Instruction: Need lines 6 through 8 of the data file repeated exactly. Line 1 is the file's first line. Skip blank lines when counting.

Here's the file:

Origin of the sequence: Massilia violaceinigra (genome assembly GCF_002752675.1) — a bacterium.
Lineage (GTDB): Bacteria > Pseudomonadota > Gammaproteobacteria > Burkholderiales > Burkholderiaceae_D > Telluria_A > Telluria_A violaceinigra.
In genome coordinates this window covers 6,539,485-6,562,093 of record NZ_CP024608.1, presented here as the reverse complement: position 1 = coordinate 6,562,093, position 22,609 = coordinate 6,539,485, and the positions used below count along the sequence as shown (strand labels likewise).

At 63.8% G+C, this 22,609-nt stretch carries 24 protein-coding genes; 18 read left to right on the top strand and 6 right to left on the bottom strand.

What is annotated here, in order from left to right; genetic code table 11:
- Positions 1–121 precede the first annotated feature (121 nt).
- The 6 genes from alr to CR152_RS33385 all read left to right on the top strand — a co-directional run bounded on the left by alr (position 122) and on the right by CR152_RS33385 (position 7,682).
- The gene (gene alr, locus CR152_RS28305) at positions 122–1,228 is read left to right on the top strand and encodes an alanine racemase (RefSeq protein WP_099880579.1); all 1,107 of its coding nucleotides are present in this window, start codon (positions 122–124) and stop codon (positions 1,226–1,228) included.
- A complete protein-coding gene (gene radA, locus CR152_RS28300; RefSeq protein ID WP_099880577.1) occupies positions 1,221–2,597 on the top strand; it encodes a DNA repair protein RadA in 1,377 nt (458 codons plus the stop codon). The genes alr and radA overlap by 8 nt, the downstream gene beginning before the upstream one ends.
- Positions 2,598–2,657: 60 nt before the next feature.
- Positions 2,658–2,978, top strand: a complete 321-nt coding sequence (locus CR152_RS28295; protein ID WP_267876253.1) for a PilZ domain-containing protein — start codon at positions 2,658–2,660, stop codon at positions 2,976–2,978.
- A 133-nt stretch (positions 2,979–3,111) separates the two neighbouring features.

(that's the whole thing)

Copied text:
- Positions 1–121 precede the first annotated feature (121 nt).
- The 6 genes from alr to CR152_RS33385 all read left to right on the top strand — a co-directional run bounded on the left by alr (position 122) and on the right by CR152_RS33385 (position 7,682).
- The gene (gene alr, locus CR152_RS28305) at positions 122–1,228 is read left to right on the top strand and encodes an alanine racemase (RefSeq protein WP_099880579.1); all 1,107 of its coding nucleotides are present in this window, start codon (positions 122–124) and stop codon (positions 1,226–1,228) included.